USAF HGU-2A/P, -22/P, and -26/P Helmet
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confusion surrounding the Navy PRK-37 shell is well-documented,
but another cloud of confusion surrounds the USAF HGU-22/P helmet
shell. The only difference is that many aren't even aware they
are confused-- most collectors just refer to the single visor
variant as the "22/P" and the dual visor helmet as the
Let's look at what USAF Technical Order 14P3-4-112 says, however:
"This technical manual describes the HGU-2A/P and the HGU-26/P
Helmet Assemblies comprised of a basic helmet shell Type HGU-22/P.....All
references hereafter will be referred to as the HGU-22/P shell
in lieu of complete HGU-2A and HGU-26/P assemblies.
In a nutshell, we can thank the USAF for most of the prevailing
confusion! This tells us that the single visor (HGU-2A/P) and
dual visor (HGU-26/P) helmets use the same basic shell: the HGU-22/P,
also sometimes referred to as "quarter helmet assembly".
This was delivered with chin and napestraps, but without any comm
gear. The original issue date of the T.O. was 1 May 1970, but
an earlier T.O. must have covered the HGU-2/A because Air Force
Manual 64-4 dated 30 March 1964 shows a picture of the HGU-2/A
with a single visor housing bearing the divided wing decal, six-lobe
lock knob, and plastic friction strips along the lock knob track
where the HGU-2/P had riveted silver metal ones. (This also means
that the HGU-2A/P was in use during the Vietnam War, although
there were also many HGU-2/P helmets in use there as well.)
The HGU-2A/P is described therein as "an approved version
of the HGU-2/P. The HGU-2A/P contains improved fitting pads, adjustable
nape strap, ventilation provisions, reduced weight, improved finish
[the finish of the HGU-2/P as delivered by Consolidated was so
poor that this was faint praise indeed], new and improved headset,
improved visor assembly and simplified maintenance."
The "improved headset" was a mixed bag. The MX-2088
earcups in the HGU-2/P were an improvement over the H-75
assembly in the P-4 helmets, but still fell short of effective
noise attenuation and comfort. The solution was the H-154 headset
which was installed by screwing the spring-arm mounted earcups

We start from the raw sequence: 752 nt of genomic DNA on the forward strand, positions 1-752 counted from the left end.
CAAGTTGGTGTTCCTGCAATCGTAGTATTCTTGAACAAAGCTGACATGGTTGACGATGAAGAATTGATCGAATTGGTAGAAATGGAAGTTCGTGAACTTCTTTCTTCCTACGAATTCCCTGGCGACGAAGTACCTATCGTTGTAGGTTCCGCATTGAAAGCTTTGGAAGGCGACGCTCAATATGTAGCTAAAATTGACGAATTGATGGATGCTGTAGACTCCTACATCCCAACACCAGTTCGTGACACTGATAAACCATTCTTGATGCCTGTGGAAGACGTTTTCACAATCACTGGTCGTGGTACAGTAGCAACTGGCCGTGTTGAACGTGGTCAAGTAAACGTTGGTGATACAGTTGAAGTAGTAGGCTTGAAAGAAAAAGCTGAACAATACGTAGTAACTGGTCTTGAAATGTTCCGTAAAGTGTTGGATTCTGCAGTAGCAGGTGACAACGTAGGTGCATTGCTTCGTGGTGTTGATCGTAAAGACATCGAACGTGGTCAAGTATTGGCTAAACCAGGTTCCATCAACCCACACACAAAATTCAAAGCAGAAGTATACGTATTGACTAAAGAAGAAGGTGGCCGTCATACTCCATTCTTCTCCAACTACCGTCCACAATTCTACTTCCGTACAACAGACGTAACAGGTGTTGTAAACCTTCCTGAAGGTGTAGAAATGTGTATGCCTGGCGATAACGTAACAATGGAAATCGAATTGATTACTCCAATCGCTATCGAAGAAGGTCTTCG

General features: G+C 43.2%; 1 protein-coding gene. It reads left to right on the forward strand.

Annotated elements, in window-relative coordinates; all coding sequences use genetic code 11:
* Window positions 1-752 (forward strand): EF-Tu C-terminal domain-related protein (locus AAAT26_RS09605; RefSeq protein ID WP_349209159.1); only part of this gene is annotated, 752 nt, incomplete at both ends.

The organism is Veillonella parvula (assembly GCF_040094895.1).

into the helmet shell. This was the last attempt to use springloaded
devices, in the spirit of the H-75 "tophat" variety
seen in the P-4, MB-4, and APH-5 helmets. The AFM-64-4 even mentions
that this may be installed in the HGU-2/P (replacing the laced-in
MX-2088) but I have not seen an example of this. (This certainly
doesn't mean it didn't happen-- one can find exceptions to every
"normal" setup imaginable!) The earcup shape and size
are almost identical to the earcups used on the HGU-7/P, and this
entire arrangement would have been a howling success if only everyone's
ears were installed the same distance from the front of the head.
Alas, this is not the case, hence the H-154A which uses string,
velcro, and foam pads to give more freedom of placement, and is
still in use today.
The most easily noticed feature delineating the HGU-2A/P single
visor helmet and the HGU-26/P dual visor helmet are the visor
assemblies, but this T.O. even shows and describes installation
for the ramshorn version of the dual visor assembly originally
used by the Navy. For those of you who are detail-oriented, this
manual approves the use of the one-piece and the three-piece ramshorns.
Why use Navy gear rather than wait on the availablility of the
side-actuated PRU-36 assembly? The Air Force documented several
birdstrike incidents in which aircraft were lost because the flight
crew was thus was blinded. Also, night missions required a clear
lens. The T.O. does not describe the removal of the Navy "wings
of gold" decal, but one can rest assured that was accomplished
before any blue-suiter was issued a ramshorn-equipped helmet!
Air Force veterans have told me that when wearing a dual visor
helmet, it was required that at least one visor be down at all
times. An interesting fact is that the PRU-36 side-actuated dual
visor assembly is not always a combination of clear and neutral
density lenses-- I have an assembly with a clear lens and a serial-numbered
laser protective lens.
The original versions of these helmets used single-slot bayonets
for the MBU-5/P oxygen mask. This tended to let the mask slip
down too much in high-G maneuvers, however, so the AFM 64-4 shows
T-bayonets in the "experimental" section. The dual-slot
bayonet also enabled the upper and lower areas of the mask to
be independently adjusted, thus a better and more comfortable
fit. From the date of the change in the T.O. it appears that offset
("J") bayonets made their debut in 1982, but it is difficult
to state anything conlusively in these matters, as there can be
years of testing and partial procurements before something goes
from being developmental to "standard".
Another little-known option for the HGU-2A/P and HGU-26/P helmets
was the HGU-17/P foam liner that replaced the fitting pads. This
liner was almost identical to that used in the HGU-9/P and the
HGU-16/P helmets. It was quicker, easier, and cheaper than the
custom-poured styrene liners, but imagine sitting in an open cockpit
in Southeast Asia with the canopy open and your head surrounded
by nylon-covered foam rubber!
So how can a collector identify an early single-visor HGU-2/A
from later ones? Look for the headphones on a spring-arm, the
visor knob slot with a blue plastic surround, sometimes a "splitwing"
decal, and three large cooling holes in the crown of the styrene
liner and shell which are not seen as the visor assembly hides
To sum up, there really isn't such a thing as an "HGU-22/P
helmet", just as there really isn't a "PRK-37 helmet".
Hopefully, however, the confusion has been reduced rather than